Today, Congress sets a new record; in the last 40 years, it has never allowed extended unemployment benefits to expire when the unemployment rate was above 7.2 percent. But today, in an economy that faces a 9.6 percent unemployment rate, Congress will let the benefits expire and force 2.5 million Americans to lose their benefits in the midst of the holiday season. As the New York Times notes, such a “lack of regard for working Americans is shocking,” especially when juxtaposed with decades of bipartisan support for similar measures. But, in their pitch to obstruct any legislative progress, the Republicans of the 111th Congress have waged a two-year, all-out war against extending benefits, regardless of who it may hurt. The GOP‘s chief defense of its position is the $12.5 billion cost of a three-month extension, or $60 billion for a full year. Such feigned concern for the deficit is made all the more deceptive when considering the same Republicans are simultaneously demanding that Congress extend the Bush tax cuts for the wealthy. And, while these tax cuts for the rich provide very little economic stimulus, the unemployment benefits they obstruct have provided a vital economic boost to struggling families and businesses. By prioritizing the pocketbooks of the privileged over the needs of the American worker, Republicans are turning their back on their two alleged priorities: the American people and the economy.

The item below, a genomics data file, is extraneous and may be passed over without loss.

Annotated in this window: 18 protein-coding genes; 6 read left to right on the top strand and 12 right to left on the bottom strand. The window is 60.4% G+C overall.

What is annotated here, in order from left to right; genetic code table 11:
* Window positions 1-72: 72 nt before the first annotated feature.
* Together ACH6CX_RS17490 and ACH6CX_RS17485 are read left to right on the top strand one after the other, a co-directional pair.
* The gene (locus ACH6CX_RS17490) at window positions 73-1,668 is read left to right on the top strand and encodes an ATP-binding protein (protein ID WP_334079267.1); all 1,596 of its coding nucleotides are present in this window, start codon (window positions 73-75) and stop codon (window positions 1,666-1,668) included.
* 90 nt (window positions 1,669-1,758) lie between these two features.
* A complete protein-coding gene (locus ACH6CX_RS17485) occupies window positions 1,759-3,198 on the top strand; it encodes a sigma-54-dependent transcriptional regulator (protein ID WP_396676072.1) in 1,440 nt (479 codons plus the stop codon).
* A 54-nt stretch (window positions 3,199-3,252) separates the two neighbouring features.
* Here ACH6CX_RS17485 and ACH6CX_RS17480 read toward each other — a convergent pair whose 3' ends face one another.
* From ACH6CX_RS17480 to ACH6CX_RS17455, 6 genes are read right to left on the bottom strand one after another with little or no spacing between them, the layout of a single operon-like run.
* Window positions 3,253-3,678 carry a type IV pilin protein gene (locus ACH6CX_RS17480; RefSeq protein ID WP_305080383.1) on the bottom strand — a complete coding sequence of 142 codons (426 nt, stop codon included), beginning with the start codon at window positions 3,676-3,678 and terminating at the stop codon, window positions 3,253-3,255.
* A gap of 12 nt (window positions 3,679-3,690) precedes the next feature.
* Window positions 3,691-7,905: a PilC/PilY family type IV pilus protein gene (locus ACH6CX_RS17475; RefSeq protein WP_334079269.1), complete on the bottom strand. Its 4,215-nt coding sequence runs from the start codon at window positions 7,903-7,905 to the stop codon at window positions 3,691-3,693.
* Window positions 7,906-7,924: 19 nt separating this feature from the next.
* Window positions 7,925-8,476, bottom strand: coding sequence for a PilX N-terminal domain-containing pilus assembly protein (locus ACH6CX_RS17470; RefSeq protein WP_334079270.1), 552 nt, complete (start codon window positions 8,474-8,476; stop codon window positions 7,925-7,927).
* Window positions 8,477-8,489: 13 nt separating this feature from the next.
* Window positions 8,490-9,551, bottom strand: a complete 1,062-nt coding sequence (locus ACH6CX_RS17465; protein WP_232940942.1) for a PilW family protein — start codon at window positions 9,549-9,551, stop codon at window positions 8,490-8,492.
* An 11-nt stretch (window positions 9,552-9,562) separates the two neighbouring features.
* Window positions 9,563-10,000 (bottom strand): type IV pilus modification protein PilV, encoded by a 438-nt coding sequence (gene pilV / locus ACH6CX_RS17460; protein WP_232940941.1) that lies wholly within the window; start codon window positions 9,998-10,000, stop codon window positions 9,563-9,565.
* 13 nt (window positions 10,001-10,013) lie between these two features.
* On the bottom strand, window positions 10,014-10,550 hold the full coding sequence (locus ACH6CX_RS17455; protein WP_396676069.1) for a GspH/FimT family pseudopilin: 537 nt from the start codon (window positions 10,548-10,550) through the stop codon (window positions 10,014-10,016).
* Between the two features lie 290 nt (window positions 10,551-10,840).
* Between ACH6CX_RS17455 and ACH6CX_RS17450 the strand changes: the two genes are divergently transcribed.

PLAYING POLITICS: The dissonance between the GOP “jobs” mantra and its antipathy towards the unemployed can only be explained by politics. Republicans do not have a long-standing policy position against unemployment benefits extensions, having been “more than eager” to pass several similar measures under President Bush. But as President Obama pointed out, the “tradition” to “offer relief to the unemployed” fell victim to the GOP’s desire to obstruct any aspect of his agenda. A brief look the past two years reveals how a party eventually traded decades of good bipartisan policy in the name of “good politics.” In the summer of 2009, Congress “decided to re-up” the unemployment extensions outlined in the Recovery Act. While Republicans delayed the passage by clamoring to defund ACORN, the Senate managed to unanimously pass the first extension last November, 27 days and four votes after the bill’s introduction. But when benefits began to expire again in February 2010, Sen. Jim Bunning (R-KY) — who gladly supported an extension for “our most needy families in Kentucky” in 2003 — decided to single-handedly block an extension, twice. While other GOP senators threatened to hold the extension, Bunning “made [GOP] colleagues squirm” by stopping the Senate from moving forward 11 times in a five-day standoff, telling senators pleading for him to relent “tough sh*t.” But instead of reigning Bunning in, Sen. Judd Gregg (R-NH) noted that the GOP “caught up with the people Bunning was already with” — joining him on what many once deemed “insensitive” tactics to “[throw] a beanball at the unemployed” four times in the next eight months. Sen. John Kerry (D-MA) described the GOP obstruction in June as “one of the worst moments I’ve seen in 25 years in the United States Senate.” Not to be left out, the House GOP quashed the fifth attempt to pass unemployment benefits earlier this month, ensuring thousands of families lost their benefits just after Thanksgiving weekend. Emblematic of GOP’s hypocrisy, future House Speaker John Boehner‘s (R-OH) spokesman accused Democrats of “just playing politics with people’s unemployed benefits” right after his boss voted against the extension.